Despite ample international literature regarding the school-to-prison pipeline, researchers in the Australian context have remained relatively silent about this phenomenon. While there are several studies investigating the criminological characteristics of juvenile detention in Australia, a substantial gap exists examining the educational exclusion of young First Nations males from the education system and whether this has a direct bearing on their overrepresentation in juvenile incarceration. Highlighted in this chapter are the cultural complexities and inequitable practices associated with high rates of exclusion of First Nations boys from school resulting in the likelihood of potential incarceration for some. Finally, certain pragmatic solutions are offered so that educators may reflect upon their important role in disrupting the school-to-prison pipeline.
In this chapter, we consider how the character of Rob Titchener has been developed in The Archers, moving him from hero of the hour to villain of the piece. We draw on a…
In this chapter, we consider how the character of Rob Titchener has been developed in The Archers, moving him from hero of the hour to villain of the piece. We draw on a critical disability studies’ perspective to argue that ability and disability have been crucial in turning the character of Rob from the desirable and attractive man who first arrived in the village into a national hate figure, despised by all. We begin this analysis by introducing critical disability studies and studies of ableism as fields of academic inquiry. We then draw on these resources to offer an analysis of the ways in which ability and disability were used as a narrative device to develop Rob’s character. We question the ways in which ability and disability are used to denote ‘good’ and ‘evil’ in the development of characters in cultural texts like The Archers, and end with a plea to scriptwriters to engage differently with dis/ability and to consider the impact of the stories we tell on the everyday lives of disabled people.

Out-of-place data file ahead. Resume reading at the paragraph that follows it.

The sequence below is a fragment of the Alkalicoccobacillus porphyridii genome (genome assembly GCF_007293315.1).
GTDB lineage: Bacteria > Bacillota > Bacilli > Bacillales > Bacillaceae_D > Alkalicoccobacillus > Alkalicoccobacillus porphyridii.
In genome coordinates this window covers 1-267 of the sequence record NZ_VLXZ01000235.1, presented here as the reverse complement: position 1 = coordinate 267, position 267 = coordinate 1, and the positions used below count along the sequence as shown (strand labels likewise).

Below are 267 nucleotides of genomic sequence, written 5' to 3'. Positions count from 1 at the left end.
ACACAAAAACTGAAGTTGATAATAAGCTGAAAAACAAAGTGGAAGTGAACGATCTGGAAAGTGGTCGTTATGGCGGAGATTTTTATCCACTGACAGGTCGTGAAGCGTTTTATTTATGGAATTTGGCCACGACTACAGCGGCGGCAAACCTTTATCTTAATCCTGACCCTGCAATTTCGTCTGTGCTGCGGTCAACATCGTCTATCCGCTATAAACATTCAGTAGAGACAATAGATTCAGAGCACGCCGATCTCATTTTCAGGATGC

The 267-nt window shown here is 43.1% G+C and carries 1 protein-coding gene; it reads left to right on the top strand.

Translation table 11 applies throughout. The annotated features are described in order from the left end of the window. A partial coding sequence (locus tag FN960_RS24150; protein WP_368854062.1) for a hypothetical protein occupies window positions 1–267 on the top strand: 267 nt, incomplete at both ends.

Looks at the 2000 Employment Research Unit Annual Conference held at the University of Cardiff in Wales on 6/7 September 2000. Spotlights the 76 or so presentations within and shows that these are in many, differing, areas across management research from: retail finance; precarious jobs and decisions; methodological lessons from feminism; call centre experience and disability discrimination. These and all points east and west are covered and laid out in a simple, abstract style, including, where applicable, references, endnotes and bibliography in an easy‐to‐follow manner. Summarizes each paper and also gives conclusions where needed, in a comfortable modern format.
Aims to give practical advice on some of the questions raised by the Mortgage Valuation Guidance Notes. Looks at key clauses in the Guidance Notes and links them to recent case law. Notes that they have established standards and parameters for the work which the courts are accepting and it is therefore crucial that valuers are fully aware of their content. Concludes that the profession should be examining a possible scientific and logical basis for residential valuation which will allow for a greater feeling of confidence about how the figures have been calculated.
Purpose – This chapter explores claims of social problem workers in criminal justice and mental health with regard to how to manage males who are identified as or…
Purpose – This chapter explores claims of social problem workers in criminal justice and mental health with regard to how to manage males who are identified as or self-identify as both victims and perpetrators (V/Ps) of sexual abuse. We also examine the claims of V/Ps with regard to how they manage their dual status.
Methodology – This chapter is based on an action research project on intervention services for V/Ps in Ontario, Canada. Our data include literature reviews, interviews with intervention professionals, V/P narratives, and a transcription of a stake-holder's workshop.
Findings – Intervention workers whose mandate is offender risk management state they give little attention to victimization-related issues of V/Ps, whereas workers in victims’ services often state that adult V/Ps are not covered under their mandate. This suggests that the status of offender is the master status for adult V/Ps. Our V/P narratives recount efforts at self-management and some V/Ps and intervention professionals have expressed interest in the possibility of developing programs specially designed for V/Ps.
Practical Implications – An examination of issues related to the dual status of sexual abuse V/Ps suggests that V/Ps may require special services that cannot be provided by existing programs for perpetrators and victims.
Originality/Value of Paper – Studies of social problem work might benefit from considering not only professionals’ viewpoints but also those of their clients. This chapter explores new intervention models (GLM and RJ) that incorporate ethical concerns based on a rights perspective (“moral repair”) and the experiential concerns of V/Ps.